What's Up With Agathe In 'Beauty And The Beast'? She's A Complicated Character, To Say The Least

Source: Walt Disney Studios

A lot has been said about how the new live action Beauty and the Beast has updated the story to make it more feminist. Star Emma Watson is known for her feminist activism, and she has spoken out about working with director Bill Condon on making the film as female-positive as possible. They updated Belle's wardrobe and made her an inventor, not just a daughter of one, and Watson even brought Gloria Steinem to see the film to get her opinion on her new Belle. But one of the most feminist changes in Beauty and the Beast actually has nothing to do with Belle. Instead, it's the introduction of a new character, Agathe, who, in Beauty and the Beast, adds a feminist twist on the role of the Enchantress.

Just a nameless and vindictive creature in the animated film, the Enchantress depicted in the new Beauty and the Beast, as played by Hattie Morahan, has a life beyond just cursing a spoiled Prince who refused to give her shelter. Named Agathe, the Enchantress appears in the prologue scene to curse the Beast, but she also pops up throughout the film as a villager. Agathe makes her debut in the film as the provincial town's local old maid. She is an unmarried woman left begging on the streets, used by Gaston as a cautionary tale after Belle tells him she doesn't want to go out with him. Pointing to Agathe, Gaston warns Belle that, in this town, an unmarried woman is destined to end up on the street.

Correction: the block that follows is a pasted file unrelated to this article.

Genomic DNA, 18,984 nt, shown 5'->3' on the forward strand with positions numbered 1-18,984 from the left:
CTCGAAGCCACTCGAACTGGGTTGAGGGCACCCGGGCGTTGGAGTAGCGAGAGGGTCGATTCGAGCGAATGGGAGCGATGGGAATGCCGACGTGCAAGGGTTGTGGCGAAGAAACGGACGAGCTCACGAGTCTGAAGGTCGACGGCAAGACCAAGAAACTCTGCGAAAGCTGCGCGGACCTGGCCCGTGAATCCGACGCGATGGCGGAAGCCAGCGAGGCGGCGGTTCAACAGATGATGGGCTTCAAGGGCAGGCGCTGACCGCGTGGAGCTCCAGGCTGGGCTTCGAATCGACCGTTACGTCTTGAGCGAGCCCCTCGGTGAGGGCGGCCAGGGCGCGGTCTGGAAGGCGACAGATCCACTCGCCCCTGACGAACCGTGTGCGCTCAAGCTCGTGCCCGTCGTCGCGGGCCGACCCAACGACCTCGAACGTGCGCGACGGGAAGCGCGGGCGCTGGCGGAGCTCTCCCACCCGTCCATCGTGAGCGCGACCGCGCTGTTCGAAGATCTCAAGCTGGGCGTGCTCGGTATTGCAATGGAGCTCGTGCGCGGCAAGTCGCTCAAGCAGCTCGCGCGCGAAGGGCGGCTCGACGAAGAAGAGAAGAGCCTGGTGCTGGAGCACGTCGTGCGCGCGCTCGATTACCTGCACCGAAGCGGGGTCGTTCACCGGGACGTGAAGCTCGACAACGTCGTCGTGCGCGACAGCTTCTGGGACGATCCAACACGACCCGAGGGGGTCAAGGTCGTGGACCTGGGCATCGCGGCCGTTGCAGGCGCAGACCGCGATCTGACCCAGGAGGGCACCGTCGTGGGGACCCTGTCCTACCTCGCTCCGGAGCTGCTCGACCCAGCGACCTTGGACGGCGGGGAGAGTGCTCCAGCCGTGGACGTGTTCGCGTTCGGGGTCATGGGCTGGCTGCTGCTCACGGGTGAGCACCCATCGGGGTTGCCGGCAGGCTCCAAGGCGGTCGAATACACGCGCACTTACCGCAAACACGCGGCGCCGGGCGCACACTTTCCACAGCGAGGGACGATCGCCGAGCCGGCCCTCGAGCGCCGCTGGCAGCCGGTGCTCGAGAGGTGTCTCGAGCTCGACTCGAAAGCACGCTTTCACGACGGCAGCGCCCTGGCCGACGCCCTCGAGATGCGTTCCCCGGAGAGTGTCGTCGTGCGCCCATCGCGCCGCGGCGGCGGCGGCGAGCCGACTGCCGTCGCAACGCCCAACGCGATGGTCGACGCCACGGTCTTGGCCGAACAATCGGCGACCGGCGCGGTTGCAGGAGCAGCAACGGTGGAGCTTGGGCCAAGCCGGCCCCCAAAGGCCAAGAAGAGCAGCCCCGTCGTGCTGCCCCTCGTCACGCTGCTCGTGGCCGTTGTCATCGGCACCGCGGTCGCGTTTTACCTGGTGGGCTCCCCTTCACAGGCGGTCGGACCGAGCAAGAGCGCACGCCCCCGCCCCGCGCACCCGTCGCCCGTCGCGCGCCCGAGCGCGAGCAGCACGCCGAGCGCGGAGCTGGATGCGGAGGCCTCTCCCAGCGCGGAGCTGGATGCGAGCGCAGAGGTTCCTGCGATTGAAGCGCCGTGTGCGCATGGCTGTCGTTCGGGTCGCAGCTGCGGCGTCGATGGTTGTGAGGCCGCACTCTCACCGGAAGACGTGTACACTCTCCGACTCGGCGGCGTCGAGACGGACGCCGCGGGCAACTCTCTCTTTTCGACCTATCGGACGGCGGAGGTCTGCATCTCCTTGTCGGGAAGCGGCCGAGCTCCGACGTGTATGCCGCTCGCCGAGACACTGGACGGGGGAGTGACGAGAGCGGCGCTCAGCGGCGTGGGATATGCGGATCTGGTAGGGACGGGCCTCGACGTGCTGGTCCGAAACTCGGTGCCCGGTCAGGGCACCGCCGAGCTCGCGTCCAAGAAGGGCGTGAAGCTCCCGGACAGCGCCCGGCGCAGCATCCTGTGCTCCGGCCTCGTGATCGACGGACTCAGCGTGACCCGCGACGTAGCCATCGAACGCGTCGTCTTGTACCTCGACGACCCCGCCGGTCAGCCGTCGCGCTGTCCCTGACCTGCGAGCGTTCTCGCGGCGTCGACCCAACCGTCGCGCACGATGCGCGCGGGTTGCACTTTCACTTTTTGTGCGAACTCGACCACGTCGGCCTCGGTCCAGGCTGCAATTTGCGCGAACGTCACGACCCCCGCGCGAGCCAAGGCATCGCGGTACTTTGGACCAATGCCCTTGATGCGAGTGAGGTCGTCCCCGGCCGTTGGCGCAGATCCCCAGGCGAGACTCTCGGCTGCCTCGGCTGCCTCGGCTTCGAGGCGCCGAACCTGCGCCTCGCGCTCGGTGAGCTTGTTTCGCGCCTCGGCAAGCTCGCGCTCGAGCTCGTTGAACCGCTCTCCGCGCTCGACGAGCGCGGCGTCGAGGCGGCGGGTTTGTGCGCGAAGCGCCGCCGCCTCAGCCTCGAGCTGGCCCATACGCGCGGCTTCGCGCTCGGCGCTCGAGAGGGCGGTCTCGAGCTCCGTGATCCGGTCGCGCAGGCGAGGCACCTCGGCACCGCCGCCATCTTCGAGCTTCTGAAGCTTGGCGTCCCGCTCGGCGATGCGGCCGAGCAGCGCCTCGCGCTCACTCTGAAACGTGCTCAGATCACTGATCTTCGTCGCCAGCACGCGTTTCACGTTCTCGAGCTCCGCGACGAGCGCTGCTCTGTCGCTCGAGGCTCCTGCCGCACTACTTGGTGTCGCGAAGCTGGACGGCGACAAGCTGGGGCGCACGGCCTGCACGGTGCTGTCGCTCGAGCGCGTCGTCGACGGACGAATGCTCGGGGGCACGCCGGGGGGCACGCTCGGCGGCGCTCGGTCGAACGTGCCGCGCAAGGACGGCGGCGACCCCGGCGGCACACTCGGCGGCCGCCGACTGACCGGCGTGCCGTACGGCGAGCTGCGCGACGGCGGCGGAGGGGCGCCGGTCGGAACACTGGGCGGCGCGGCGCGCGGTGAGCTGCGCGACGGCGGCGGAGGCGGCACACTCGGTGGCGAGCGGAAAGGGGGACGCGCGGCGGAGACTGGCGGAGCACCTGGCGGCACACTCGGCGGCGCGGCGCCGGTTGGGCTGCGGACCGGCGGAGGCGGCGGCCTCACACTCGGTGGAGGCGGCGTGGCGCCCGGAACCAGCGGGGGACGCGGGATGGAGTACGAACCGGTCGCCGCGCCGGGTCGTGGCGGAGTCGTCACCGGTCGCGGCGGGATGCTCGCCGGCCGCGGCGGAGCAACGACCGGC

In Beauty and the Beast, Agathe personifies the strict limitations placed on women of the time period (the film takes place in 18th Century France). A single woman of maybe 30 years of age, she is largely ignored by the townspeople. Even Belle, who herself is at risk of being ostracized by the townspeople for being a woman who reads,  doesn't seem to give her much thought. She gives Agathe little more than a casual glance her way when Gaston points her out. Ignored by the townspeople, living as a beggar, it's no wonder Agathe put a curse on the Prince all those years ago. She's lived in the oppression of patriarchal society for years, cast aside for not marrying and then living at the mercy of strangers.

Agathe's story isn't all doom and gloom. It's later revealed that she has a makeshift camp out in the forest, where she's able to live peacefully outside of the persecution of the small town. She brings Maurice there after finding him close to death in the woods, where Gaston left him, and saves his life with what could be a kind of magic potion. She doesn't intervene further, however, suggesting that she prefers to stay out of the way, jumping in only to reward good people or punish bad ones.

Source: Giphy

Perphas the most significant change to the story in the live action Beauty and the Beast is the presence of Agathe at the end of the film. In the movie, the last rose petal has already fallen when Belle tells the Beast that she loves him. Belle didn't break the curse at all, Agathe did. When the townspeople rush the castle, she enters with them, slipping in among the angry mob and making her way up to the West Wing of the castle. After witnessing Belle's declaration, Agathe makes the conscious decision to lift the curse. In other words, she plays an active role in creating their Happily Ever After. Ultimately, the power to break the curse is in her hands and hers alone. She's not just a random witch, she's a woman with agency.

By making the Enchantress a more active and empowered character, Beauty and the Beast presents a much more full and feminist story. Agathe's hardships help illustrate everything at risk for Belle should she never leave the Provincial town. They also paint a complete picture as to why Agathe would curse the Prince in such a severe manner. Cursing a spoiled prince for not giving her a helping hand makes a lot more sense when you consider how Agathe has been shunned simply because she is unwed.

Like Belle, Agathe seems to be a woman ahead of her time. Magical abilities or not, that's something many women struggling with gender roles can relate to.

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